Walter D’Souza demonstrates a leg-side shot on Tuesday. Pic/Sayed Sameer Abedi
The news of Gujarat dominating Mumbai on the opening day of the ongoing Ranji Trophy final produced just the kind of warmth a near 90-year-old body needs to make a winter evening more pleasant.
Middle order batsman Walter D’Souza, one of two surviving members of the Gujarat team (Jyotindra Shodhan is the other) who figured in their first ever Ranji final against Holkar at Indore in 1950-51, was chuffed when told that Gujarat had restricted Mumbai to a low score. “202 for seven?” he asked more than once in sheer delight and with clenched wrists.
He lives in Khar, but spent his childhood in Baroda and Ahmedabad where he took to cricket “just as a pastime” after excelling in athletics. He wasn’t coached.
D’Souza, who claims to be the first Goan to play in the Ranji Trophy, has played with and against the cream of Indian cricket — Vinoo Mankad, Polly Umrigar in the same Gujarat team — and legends like CK Nayudu and Mushtaq Ali in the opposition.
D’Souza is a true cricketing gentleman, who swears by old values. “Life is a gesture of good feelings. Be straight forward, honest and humble,” is his mantra. He was one of Gujarat’s important performers with the bat in the 1950-51 final. “Fifty and 77.” He remembers his scores in that season finale which was won by hosts Holkar by 189 runs. He also hasn’t forgotten Jasu Patel (better known for his off-spin which helped India beat Australia in a Test for the very first time in 1959-60), who scored a whirlwind 152 at No. 10 in the fourth innings of the game.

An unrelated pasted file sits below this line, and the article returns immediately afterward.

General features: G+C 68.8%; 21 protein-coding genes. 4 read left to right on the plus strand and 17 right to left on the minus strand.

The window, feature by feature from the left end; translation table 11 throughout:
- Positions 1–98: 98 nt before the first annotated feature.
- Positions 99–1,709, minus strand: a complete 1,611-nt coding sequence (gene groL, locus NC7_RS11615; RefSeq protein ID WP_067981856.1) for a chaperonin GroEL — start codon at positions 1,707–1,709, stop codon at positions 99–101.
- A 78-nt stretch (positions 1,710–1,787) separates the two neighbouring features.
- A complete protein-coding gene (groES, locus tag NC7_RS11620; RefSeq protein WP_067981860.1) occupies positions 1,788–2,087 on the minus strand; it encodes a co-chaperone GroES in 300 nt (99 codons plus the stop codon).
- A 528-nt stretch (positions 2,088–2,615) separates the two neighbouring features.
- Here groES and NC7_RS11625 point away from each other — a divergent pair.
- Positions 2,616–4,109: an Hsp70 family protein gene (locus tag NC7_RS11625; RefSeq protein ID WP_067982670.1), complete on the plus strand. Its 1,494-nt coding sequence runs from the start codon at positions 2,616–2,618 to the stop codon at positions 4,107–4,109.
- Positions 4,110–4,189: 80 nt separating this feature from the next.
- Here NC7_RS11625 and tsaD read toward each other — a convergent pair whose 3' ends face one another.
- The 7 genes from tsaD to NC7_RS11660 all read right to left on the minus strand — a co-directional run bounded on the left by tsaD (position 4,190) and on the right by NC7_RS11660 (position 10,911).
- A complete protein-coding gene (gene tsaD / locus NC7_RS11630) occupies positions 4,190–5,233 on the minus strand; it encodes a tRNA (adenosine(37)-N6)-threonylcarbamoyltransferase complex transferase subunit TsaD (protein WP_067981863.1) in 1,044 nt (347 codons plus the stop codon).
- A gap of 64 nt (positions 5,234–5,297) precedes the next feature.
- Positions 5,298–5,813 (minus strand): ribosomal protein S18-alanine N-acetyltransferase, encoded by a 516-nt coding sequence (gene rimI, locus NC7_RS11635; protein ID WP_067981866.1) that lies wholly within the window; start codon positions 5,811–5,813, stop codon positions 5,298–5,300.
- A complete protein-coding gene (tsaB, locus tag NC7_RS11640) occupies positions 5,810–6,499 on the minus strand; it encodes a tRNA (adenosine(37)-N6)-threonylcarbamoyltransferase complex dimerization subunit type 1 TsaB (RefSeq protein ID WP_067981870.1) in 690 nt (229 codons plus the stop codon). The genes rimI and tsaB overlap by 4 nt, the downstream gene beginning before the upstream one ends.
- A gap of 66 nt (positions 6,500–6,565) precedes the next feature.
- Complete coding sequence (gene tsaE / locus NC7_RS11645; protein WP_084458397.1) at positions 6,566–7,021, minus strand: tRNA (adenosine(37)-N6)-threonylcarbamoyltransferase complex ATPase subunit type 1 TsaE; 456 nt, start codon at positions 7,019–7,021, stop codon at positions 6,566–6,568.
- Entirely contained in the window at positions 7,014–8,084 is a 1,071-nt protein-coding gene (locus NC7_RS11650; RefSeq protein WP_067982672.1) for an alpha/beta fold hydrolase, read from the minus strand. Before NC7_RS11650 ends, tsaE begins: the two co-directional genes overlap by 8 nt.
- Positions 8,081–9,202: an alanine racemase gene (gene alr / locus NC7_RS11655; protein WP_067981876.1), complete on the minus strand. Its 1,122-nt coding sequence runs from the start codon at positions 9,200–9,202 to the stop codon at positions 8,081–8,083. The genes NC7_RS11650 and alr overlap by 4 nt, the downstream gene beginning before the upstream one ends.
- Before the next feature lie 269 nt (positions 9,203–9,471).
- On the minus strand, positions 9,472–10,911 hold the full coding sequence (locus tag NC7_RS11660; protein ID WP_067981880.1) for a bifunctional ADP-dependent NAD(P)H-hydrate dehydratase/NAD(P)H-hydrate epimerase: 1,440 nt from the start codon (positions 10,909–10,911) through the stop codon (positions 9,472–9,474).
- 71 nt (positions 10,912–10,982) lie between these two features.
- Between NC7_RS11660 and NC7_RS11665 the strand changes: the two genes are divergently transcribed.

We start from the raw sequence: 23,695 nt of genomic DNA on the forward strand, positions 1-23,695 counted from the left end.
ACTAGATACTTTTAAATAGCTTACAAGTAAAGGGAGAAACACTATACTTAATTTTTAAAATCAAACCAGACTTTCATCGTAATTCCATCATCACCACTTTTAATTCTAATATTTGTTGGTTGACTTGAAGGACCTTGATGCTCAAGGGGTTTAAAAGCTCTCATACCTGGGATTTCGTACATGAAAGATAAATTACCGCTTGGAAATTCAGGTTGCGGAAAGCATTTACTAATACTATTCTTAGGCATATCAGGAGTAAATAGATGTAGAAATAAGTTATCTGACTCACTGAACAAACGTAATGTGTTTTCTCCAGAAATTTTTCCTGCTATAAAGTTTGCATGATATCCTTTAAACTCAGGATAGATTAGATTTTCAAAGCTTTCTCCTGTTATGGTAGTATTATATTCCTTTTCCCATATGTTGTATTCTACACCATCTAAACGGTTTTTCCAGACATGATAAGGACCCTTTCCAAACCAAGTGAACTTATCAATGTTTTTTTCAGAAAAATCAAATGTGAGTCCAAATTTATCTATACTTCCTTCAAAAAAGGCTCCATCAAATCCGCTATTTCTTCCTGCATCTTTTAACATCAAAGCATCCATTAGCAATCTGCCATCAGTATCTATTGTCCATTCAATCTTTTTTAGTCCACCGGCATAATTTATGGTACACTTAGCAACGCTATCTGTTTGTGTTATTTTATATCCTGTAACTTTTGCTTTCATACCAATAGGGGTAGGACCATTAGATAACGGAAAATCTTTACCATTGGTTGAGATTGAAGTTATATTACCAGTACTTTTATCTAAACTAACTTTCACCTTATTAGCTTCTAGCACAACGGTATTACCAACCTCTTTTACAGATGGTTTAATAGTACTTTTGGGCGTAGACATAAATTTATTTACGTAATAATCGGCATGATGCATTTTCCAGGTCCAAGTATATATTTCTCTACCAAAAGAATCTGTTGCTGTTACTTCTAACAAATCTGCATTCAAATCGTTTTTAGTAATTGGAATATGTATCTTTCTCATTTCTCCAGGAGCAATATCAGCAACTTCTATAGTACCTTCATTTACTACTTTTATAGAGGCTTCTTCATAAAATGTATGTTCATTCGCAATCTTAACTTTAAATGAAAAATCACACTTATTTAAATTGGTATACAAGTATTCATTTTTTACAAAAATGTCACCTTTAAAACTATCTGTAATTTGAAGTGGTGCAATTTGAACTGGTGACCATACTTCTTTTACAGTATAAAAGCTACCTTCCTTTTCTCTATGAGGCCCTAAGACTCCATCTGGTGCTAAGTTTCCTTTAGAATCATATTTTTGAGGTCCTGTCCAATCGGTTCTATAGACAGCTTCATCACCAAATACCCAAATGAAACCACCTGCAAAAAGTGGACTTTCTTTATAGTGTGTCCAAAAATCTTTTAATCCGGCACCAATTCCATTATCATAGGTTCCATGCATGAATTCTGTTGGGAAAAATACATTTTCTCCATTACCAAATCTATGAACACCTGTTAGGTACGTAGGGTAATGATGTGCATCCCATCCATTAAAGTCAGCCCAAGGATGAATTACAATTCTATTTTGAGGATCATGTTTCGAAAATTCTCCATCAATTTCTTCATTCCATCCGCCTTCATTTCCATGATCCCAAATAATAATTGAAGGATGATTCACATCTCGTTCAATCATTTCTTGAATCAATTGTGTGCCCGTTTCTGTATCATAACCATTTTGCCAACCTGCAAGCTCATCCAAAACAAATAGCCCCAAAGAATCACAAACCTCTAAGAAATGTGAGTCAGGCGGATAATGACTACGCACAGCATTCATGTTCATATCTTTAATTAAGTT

“When I got out for 77, CK kept on clapping till I reached halfway to the pavilion. I will never ever forget that gesture and the time he spent with me when I asked him for some batting advice. He was a great man, yet a simple soul. I liked playing the cut shot, but CK said I can’t do so every second ball. His advice was sound,” he said.
D’Souza fancied his chances for a higher grade of cricket. “I think I had good enough scores to be considered for the All India team. I was a good fielder too, thanks to my success in 100m sprints and I could throw accurately from the deep. But there was too much favouritism. Bombay players got a lot of preference and it was difficult to beat that. Many of our players deserved more opportunities. Deepak Shodhan scored a hundred on Test debut and he only played three Tests. Jasu, a brilliant off-spinner, figured in only........